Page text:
Why Can We Eat Milk?
December 17, 2006 5:10pm CST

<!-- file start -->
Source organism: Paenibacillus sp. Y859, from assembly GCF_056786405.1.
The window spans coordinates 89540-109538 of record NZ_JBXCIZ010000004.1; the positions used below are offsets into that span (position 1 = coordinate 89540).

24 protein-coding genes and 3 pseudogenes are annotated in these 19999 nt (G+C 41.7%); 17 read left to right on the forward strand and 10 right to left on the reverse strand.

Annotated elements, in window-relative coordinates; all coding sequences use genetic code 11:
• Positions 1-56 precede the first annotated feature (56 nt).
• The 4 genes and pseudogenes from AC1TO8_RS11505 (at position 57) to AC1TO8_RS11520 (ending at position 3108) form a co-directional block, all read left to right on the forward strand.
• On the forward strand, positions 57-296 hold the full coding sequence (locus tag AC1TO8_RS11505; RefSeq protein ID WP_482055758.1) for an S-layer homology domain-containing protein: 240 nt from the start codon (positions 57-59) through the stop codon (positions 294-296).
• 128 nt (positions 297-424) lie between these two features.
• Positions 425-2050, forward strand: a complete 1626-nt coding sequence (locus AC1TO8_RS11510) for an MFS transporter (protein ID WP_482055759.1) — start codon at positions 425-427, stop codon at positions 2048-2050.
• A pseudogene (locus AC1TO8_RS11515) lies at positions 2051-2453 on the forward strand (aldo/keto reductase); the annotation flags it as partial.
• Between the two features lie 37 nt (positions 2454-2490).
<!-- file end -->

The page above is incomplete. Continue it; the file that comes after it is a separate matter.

I guess you know that Chinese cheese (tofu) is made from soybean... That's because Chinese and many peoples from Southeast Asia are intolerant to milk and dairy products. These products may be rich in protein and calcium, but for half of the world's adults, they provoke cramps and diarrhea. Milk intolerance is due to the fact that the digestive apparatus can not digest lactose, the milk's sugar, and this one is fermented by gut's microbes, provoking the above symptoms. A recent study points to the fact that the ability to digest milk appeared more than once in humans descended from cattle herders, showing how cultural items can have a rapid and dramatic effect on our gene pool. All humans can digest mothers' milk as infants, but until cattle/goat/sheep domestication 9000 years ago, weaned children no longer needed to digest milk. That's why the gene of the lactase enzyme, which breaks down the lactose into glucose (which is readily absorbed into the blood), is shut down after weaning. But after cattle/sheep/goat domestication, this gene gave an advantage for those keeping it functional during adult life, as they became lactose tolerant and could consume milk, an aliment which confers more proteins and minerals than other food. But as many East Asian cultures did not experience a pastoral culture, they did not develop lactose tolerance. In 2002, researchers identified a genetic mutation that tunes the activity of lactase gene, allowing Finns and other northern Europeans to be lactose tolerant. But the same mutation appeared at lower frequency in lactose tolerant people from southern Europe and the Middle East and it was completely missing in African herders. To understand how lactose tolerance evolved differently in these populations, geneticist Sarah Tishkoff of the University of Maryland, College Park, made DNA analysis on samples from 110 Tanzanians, Kenyans, and Sudanese from 43 ethnic groups. Three new mutations in the same stretch of DNA as the European variant were found. The mutations appeared in varying frequencies in the Masai and other Nilo-Saharan populations in Tanzania and Kenya, in Afro-Asiatic speaking Kenyans, and in the Beja from Sudan. Clinical analysis proved that these people were digesting lactose. The most common variant might have arisen as recently as 3000 to 7000 years ago and spread quickly. “The timing correlates with the domestication of cattle in the region about 8000 years ago,” says Tishkoff. "This is extremely significant because it shows the speed with which a genetic mutation can be selected for," says zooarchaeologist Diane Gifford-Gonzalez at the University of California, Santa Cruz. “The study is an elegant example of how evolution can find several different solutions to the same problem, especially in the face of strong selection”, said anthropologist Ken Weiss at Pennsylvania State University. “There is not just one way to tolerate milk, but several ways”. "It's very nice work because it shows that evolution isn't just about picking one gene and driving it." source: news.softpedia.com